Burnaby in British Columbia is Vancouver’s lesser-known next door neighbor and this ever-growing city is home to picturesque parks, family-friendly tourist attractions and plenty of shopping opportunities.
Located east of Vancouver, within the Lower Mainland, Burnaby is British Columbia’s third largest city (after Vancouver and Surrey), with a population of approximately 223,000 people. It takes its name from the merchant businessman Robert Burnaby, who explored the Burnaby Lake area in 1859.
Burnaby is easily reached by transit from downtown Vancouver, it only takes 15 minutes to get there via the Skytrain, which serves most of the city via the Expo and Millennium lines.
Catch a Concert at Deer Lake Park
Burnaby is home to more than 200 parks and 25% of the city’s land is designated as open space or parkland — making its ratio of parkland to residents one of the highest in North America. Deer Lake Park is one of the most well known parks in the city and here you’ll find boardwalks around the lake for gentle walks, as well as a cultural hub of Burnaby Art Gallery, Shadbolt Centre for the Arts, Burnaby Village Museum and Hart House Restaurant. In the summer there are a series of concerts held in the park and music lovers can take a picnic to enjoy in the sunshine as big-name bands play.
Take a Train Ride at Burnaby Central Railway
Back in 1929, a group of miniature railway enthusiasts formed a model engineering club, which eventually led to the opening of a public track in 1975 inside the Burnaby Village Museum. As the train tracks grew, Burnaby Parks helped the club relocate to an old municipal works yard, where the present site opened in the early '90s. Open between Easter and Thanksgiving, on weekends and holidays, Burnaby Central Railway offers rides on scale models of steam, diesel and electric trains from around the world. Hop on and enjoy the ride or visit the Garden Railway to see tiny trains on their little tracks.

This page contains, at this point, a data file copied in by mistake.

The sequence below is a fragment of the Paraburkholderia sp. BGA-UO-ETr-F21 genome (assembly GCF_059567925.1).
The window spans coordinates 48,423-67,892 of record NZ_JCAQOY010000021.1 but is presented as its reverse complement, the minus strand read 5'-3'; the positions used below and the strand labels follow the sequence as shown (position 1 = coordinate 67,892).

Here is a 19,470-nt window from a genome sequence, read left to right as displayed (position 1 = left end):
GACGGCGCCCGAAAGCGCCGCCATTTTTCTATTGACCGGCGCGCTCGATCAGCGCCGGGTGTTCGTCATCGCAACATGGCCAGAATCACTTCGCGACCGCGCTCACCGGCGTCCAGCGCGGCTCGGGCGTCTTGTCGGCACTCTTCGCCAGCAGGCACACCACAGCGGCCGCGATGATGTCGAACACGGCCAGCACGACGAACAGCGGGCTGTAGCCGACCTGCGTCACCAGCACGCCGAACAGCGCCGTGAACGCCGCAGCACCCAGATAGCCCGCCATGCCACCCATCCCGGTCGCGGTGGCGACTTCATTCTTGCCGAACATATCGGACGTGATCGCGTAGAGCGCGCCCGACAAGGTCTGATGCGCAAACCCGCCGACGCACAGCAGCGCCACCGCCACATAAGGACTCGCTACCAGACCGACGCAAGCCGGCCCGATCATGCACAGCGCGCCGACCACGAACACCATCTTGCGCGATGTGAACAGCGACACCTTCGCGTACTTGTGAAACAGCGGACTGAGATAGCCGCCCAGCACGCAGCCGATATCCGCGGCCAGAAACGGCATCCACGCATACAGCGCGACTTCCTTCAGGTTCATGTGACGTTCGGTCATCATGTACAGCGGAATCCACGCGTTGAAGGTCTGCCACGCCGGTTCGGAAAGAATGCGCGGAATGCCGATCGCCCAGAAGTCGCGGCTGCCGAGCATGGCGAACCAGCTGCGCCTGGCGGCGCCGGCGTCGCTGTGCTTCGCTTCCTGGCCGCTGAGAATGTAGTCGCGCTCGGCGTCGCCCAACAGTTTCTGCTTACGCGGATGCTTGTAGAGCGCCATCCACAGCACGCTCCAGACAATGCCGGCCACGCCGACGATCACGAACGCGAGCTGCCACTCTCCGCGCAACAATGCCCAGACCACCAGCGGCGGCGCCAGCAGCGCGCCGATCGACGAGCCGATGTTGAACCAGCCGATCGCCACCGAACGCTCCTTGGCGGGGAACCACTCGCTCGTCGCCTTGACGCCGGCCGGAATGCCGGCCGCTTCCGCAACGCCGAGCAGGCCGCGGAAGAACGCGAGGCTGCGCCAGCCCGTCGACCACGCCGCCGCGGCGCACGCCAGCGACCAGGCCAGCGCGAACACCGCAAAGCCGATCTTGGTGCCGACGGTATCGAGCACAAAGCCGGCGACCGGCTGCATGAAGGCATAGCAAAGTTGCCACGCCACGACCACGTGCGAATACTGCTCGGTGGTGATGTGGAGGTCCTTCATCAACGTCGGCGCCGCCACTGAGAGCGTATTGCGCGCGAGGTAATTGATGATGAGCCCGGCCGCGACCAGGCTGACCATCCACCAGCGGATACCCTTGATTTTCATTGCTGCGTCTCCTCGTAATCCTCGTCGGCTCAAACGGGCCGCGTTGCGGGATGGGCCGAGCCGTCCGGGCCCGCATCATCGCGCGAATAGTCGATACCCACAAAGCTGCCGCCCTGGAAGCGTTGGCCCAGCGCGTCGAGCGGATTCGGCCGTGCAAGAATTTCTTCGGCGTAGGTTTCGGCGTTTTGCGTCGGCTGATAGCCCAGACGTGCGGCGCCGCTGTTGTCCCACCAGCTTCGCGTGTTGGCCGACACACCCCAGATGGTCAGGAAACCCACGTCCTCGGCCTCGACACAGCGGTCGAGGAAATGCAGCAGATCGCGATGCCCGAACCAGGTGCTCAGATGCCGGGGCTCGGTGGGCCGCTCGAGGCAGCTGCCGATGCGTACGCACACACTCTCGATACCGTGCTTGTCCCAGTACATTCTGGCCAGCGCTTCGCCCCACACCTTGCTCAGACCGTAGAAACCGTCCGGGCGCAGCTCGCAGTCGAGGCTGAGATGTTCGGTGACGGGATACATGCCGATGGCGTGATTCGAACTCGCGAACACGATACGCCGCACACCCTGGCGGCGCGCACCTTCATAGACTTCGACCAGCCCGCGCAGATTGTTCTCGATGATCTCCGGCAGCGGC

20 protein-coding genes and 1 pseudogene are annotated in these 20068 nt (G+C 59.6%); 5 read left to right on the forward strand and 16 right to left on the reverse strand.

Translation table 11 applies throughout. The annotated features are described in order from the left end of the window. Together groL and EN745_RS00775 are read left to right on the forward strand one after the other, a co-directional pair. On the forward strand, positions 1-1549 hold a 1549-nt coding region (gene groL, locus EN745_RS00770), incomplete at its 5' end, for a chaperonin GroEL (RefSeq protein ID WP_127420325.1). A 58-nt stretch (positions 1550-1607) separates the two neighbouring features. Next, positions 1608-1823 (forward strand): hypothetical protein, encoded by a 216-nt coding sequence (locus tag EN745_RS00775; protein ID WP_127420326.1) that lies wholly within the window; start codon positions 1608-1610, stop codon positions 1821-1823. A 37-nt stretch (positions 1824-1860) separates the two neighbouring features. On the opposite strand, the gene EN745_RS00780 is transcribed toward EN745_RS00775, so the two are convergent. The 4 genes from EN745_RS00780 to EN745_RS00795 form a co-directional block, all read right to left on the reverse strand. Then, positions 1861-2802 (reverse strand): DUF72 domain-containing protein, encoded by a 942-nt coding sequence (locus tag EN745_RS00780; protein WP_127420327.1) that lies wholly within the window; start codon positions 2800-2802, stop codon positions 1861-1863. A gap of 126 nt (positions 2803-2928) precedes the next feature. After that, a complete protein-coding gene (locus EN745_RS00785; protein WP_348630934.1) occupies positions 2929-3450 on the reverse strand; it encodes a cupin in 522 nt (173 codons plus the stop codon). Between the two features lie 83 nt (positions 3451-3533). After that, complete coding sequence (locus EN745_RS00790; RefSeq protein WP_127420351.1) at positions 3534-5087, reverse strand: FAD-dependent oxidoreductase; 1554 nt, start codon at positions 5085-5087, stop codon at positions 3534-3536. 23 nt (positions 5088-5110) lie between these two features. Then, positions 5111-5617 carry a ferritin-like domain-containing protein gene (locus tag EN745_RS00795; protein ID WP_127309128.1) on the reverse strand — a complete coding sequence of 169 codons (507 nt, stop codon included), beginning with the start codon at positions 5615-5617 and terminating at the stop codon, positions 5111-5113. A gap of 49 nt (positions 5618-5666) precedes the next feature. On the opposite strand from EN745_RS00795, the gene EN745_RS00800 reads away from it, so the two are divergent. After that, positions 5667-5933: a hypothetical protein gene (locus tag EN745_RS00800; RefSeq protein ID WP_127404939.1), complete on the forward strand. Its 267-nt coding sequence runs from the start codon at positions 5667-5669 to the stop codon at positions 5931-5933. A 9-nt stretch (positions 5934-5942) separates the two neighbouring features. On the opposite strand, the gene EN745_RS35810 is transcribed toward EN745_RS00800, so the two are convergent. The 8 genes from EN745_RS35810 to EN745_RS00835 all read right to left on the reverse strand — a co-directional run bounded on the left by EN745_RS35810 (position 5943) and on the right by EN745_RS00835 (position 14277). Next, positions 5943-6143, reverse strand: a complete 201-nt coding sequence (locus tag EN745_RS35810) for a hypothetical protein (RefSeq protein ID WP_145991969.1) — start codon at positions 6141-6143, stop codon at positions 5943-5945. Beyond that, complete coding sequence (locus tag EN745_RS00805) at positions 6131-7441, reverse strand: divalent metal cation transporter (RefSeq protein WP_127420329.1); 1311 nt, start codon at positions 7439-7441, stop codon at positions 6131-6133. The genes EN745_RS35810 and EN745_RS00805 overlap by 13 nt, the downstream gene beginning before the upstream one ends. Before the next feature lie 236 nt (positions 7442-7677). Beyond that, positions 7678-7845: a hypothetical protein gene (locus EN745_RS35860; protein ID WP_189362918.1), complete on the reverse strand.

Discover Modernist Architecture at SFU
Visit Simon Fraser University (SFU) at the Burnaby campus and you may recognize the architecture from the many movies it has starred in from "I, Robot" to "Catwoman." The Brutalist Modernist style campus was built in the 1960s by famed Canadian Architect Arthur Erikson and it can be found atop Burnaby Mountain like a modern-day acropolis. Visit the Museum of Archeology and Ethnology for an educational look at artifacts from around the world, especially British Columbia.
Eat Your Way Around Big Bend
Bounded by Marine Drive and located within Boundary Road to Fenwick Street, Big Bend is the agricultural heart of Burnaby and the self-guided Big Bend Farm Trail takes visitors to taste their way around the fresh produce that is grown here, from cranberries to zucchinis. Visit the website for a map of participating farms and nurseries.
Bask in Breathtaking Views at Burnaby Mountain